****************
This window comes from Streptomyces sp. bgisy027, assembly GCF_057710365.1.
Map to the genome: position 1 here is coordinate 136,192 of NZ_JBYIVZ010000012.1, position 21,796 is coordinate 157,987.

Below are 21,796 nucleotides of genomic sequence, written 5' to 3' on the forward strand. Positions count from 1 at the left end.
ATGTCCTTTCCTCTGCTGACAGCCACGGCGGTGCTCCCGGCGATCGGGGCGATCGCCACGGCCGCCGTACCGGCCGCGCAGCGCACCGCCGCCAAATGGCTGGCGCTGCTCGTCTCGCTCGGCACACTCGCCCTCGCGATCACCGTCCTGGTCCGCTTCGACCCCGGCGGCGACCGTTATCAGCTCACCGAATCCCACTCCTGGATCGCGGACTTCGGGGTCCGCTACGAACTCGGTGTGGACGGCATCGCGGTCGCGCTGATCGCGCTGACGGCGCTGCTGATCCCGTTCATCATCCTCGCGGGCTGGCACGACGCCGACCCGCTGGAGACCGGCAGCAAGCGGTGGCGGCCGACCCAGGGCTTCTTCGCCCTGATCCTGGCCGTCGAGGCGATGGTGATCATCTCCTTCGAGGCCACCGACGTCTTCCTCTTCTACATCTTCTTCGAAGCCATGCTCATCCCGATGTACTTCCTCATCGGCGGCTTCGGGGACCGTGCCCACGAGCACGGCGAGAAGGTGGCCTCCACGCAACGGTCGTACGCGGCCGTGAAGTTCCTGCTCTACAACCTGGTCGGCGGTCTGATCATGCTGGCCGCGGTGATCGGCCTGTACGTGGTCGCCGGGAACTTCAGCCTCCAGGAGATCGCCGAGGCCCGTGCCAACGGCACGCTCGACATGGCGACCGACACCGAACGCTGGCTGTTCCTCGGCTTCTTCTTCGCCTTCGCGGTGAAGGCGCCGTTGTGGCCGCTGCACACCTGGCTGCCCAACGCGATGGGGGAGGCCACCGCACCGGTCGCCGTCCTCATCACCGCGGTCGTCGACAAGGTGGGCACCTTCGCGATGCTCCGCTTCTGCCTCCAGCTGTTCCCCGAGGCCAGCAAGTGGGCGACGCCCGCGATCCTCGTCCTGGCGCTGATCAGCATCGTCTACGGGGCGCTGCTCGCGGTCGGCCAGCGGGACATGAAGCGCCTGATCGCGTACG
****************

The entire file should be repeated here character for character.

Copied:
This window comes from Streptomyces sp. bgisy027, assembly GCF_057710365.1.
Map to the genome: position 1 here is coordinate 136,192 of NZ_JBYIVZ010000012.1, position 21,796 is coordinate 157,987.

Below are 21,796 nucleotides of genomic sequence, written 5' to 3' on the forward strand. Positions count from 1 at the left end.
ATGTCCTTTCCTCTGCTGACAGCCACGGCGGTGCTCCCGGCGATCGGGGCGATCGCCACGGCCGCCGTACCGGCCGCGCAGCGCACCGCCGCCAAATGGCTGGCGCTGCTCGTCTCGCTCGGCACACTCGCCCTCGCGATCACCGTCCTGGTCCGCTTCGACCCCGGCGGCGACCGTTATCAGCTCACCGAATCCCACTCCTGGATCGCGGACTTCGGGGTCCGCTACGAACTCGGTGTGGACGGCATCGCGGTCGCGCTGATCGCGCTGACGGCGCTGCTGATCCCGTTCATCATCCTCGCGGGCTGGCACGACGCCGACCCGCTGGAGACCGGCAGCAAGCGGTGGCGGCCGACCCAGGGCTTCTTCGCCCTGATCCTGGCCGTCGAGGCGATGGTGATCATCTCCTTCGAGGCCACCGACGTCTTCCTCTTCTACATCTTCTTCGAAGCCATGCTCATCCCGATGTACTTCCTCATCGGCGGCTTCGGGGACCGTGCCCACGAGCACGGCGAGAAGGTGGCCTCCACGCAACGGTCGTACGCGGCCGTGAAGTTCCTGCTCTACAACCTGGTCGGCGGTCTGATCATGCTGGCCGCGGTGATCGGCCTGTACGTGGTCGCCGGGAACTTCAGCCTCCAGGAGATCGCCGAGGCCCGTGCCAACGGCACGCTCGACATGGCGACCGACACCGAACGCTGGCTGTTCCTCGGCTTCTTCTTCGCCTTCGCGGTGAAGGCGCCGTTGTGGCCGCTGCACACCTGGCTGCCCAACGCGATGGGGGAGGCCACCGCACCGGTCGCCGTCCTCATCACCGCGGTCGTCGACAAGGTGGGCACCTTCGCGATGCTCCGCTTCTGCCTCCAGCTGTTCCCCGAGGCCAGCAAGTGGGCGACGCCCGCGATCCTCGTCCTGGCGCTGATCAGCATCGTCTACGGGGCGCTGCTCGCGGTCGGCCAGCGGGACATGAAGCGCCTGATCGCGTACG